Fellow moviegoers, it’s hard to believe, but the 86th Annual Academy Awards telecast – hosted by comedienne and daytime talk show host Ellen Degeneres – is just two short weeks away.
For the past two weeks, Moviegoers bloggers Mack Bates and Tom Fuchs have cast their votes for who they would vote for this year in the supporting actor and supporting actress races as well as in the original screenplay and adapted screenplay categories.
This week, they cast their votes for best director and best animated feature.
Alfonso Cuarón for Gravity
Steve McQueen for 12 Years a Slave
Alexander Payne for Nebraska
David O. Russell for American Hustle
Martin Scorsese for The Wolf of Wall Street
Mack’s Pick: Talk about an embarrassment of riches. The year’s nominees for best director are a virtual who’s who of contemporary cinema’s most daring and risk-taking filmmakers. In any given year, all of these filmmakers would be considered the one to beat. That said, if Scorsese didn’t win for Raging Bull (1980) or Goodfellas (1990), he probably already got his due with landing the nomination. Same holds true for Payne with Nebraska after securing directing nods (but no wins) for Sideways (2004) and The Descendants (2011). I think Russell will have to be happy with the fact that his film is currently the talk of the cultural zeitgeist and will be honored elsewhere. It’s his time, but I think the Academy is going to make him wait for a few more years before they hand him his own golden man. McQueen peaked too early in the season. And so that leaves Cuarón whose responsible for 2013’s savviest cinematic undertaking. Against considerable odds, Cuarón brought Gravity to breathtaking life on the big screen and utilized 3D technology better than any other filmmaker has to date. In a year dominated by filmmaking heavyweights, he’s tops.
Tom's pick: Even if it was just rewarding a director for previous work (like Scorcese winning for The Departed when he should've won the statue ten times over before that), it's time to give Alfonso Cuaron his due here. Children of Men remains as astonishing now as it did eight years ago, and his work on Gravity is a virtuoso performance the likes of which the academy simply can't ignore. Taking his immersive work on Children of Men and amping it up to 11, Cuaron has crafted a breathless experiment in tension, managing sequences that veer sharply between images of stark beauty and moments of sheer terror. It's the most exhilarating cinematic experience I had in all of 2013, and I suspect the Academy will feel the same way.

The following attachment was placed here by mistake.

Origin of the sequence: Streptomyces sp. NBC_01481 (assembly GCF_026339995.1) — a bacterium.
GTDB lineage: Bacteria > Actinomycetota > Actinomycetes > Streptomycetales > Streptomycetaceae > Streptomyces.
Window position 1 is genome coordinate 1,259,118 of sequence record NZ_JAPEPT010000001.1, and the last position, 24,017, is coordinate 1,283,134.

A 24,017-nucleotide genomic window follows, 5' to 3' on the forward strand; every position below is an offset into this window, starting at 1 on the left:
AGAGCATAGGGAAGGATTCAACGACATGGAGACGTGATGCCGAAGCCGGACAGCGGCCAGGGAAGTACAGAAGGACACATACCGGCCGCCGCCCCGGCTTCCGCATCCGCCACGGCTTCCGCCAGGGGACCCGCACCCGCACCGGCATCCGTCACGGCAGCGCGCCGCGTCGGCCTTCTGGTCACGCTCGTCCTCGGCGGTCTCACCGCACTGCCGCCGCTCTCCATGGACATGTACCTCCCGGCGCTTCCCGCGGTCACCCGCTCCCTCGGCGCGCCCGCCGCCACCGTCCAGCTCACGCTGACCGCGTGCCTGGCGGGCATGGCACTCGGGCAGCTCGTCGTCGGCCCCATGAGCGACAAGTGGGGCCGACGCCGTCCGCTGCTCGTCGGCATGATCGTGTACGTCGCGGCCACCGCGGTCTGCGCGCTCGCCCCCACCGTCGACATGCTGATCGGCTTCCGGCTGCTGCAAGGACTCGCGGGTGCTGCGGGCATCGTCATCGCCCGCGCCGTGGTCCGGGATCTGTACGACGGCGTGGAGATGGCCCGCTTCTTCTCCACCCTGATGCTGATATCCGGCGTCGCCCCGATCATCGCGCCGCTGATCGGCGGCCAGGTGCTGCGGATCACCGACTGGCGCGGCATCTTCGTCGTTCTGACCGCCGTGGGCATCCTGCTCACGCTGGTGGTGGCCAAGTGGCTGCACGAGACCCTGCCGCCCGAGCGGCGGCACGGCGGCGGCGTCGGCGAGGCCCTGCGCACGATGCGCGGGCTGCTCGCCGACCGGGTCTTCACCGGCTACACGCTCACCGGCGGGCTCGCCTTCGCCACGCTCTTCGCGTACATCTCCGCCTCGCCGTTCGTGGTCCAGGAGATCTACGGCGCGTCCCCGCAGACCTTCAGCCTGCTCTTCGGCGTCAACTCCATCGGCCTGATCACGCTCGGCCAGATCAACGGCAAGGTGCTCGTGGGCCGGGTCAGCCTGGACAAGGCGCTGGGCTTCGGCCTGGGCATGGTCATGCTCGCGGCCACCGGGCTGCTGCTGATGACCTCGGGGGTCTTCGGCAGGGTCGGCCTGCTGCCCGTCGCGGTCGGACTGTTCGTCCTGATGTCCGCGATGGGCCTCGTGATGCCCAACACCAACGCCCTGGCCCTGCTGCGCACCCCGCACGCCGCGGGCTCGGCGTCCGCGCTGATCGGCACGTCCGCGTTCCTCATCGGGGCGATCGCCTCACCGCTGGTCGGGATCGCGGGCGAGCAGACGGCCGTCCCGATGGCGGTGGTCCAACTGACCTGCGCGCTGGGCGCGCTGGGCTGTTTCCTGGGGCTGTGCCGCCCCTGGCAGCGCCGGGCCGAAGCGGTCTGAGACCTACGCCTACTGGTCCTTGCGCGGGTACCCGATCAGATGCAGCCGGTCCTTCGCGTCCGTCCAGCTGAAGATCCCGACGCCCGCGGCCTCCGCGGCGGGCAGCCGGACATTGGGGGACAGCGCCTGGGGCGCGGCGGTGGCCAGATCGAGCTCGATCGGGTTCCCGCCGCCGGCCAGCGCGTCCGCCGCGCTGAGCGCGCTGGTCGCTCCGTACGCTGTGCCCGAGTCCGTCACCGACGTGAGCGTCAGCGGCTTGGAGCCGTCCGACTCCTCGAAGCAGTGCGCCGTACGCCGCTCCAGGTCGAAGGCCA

Will Win: Alfonso Cuarón for Gravity
Dude, You Were Shafted: Joel Coen and Ethan Coen for Inside Llewyn Davis, Ryan Coogler for Fruitvale Station and Shane Carruth for Upstream Color
Best Animated Feature
Despicable Me 2
Ernest & Celestine
The Wind Rises
Mack’s Pick: This category is really a no-brainer: Disney’s bold and imaginative Frozen will win by a landslide and deservedly so. Not only does it best last year’s winner Brave (which was also produced by Disney), Frozen is one of the best animated features Disney has made in years. Beautiful story, beautiful score and songs, beautifully executed across the board. The other contenders don’t really stand much of a chance of intercepting with the exception of Hayao Mizayaki’s The Wind Rises. The revered 73-year-old Japanese filmmaker might get sentimental votes since he announced last fall that The Wind Rises will be his final feature-length film.
Tom's pick: I have to go with Frozen here, but there are some mitigating circumstances. Both The Wind Rises and Ernest and Celestine have yet to make their way anywhere near the Milwaukee area (and trust me when I say I'd be willing to make a considerable journey to see the newest work of Miyazaki or the creators of A Town Called Panic if they had even snuck into the Midwest) and it's entirely possible one or the other could win my heart over Disney's latest. That said, Frozen is the Mouse House's best animated feature since Aladdin in my estimation, a full-blown musical filled with memorable characters, songs and genuine emotion. The powerful message of self-acceptance rarely seen in children’s material is just icing on the cake.
Will Win: Frozen. But The Wind Rises might pull off the upset here if the academy truly believes that it is Hayao Miyazaki's swansong.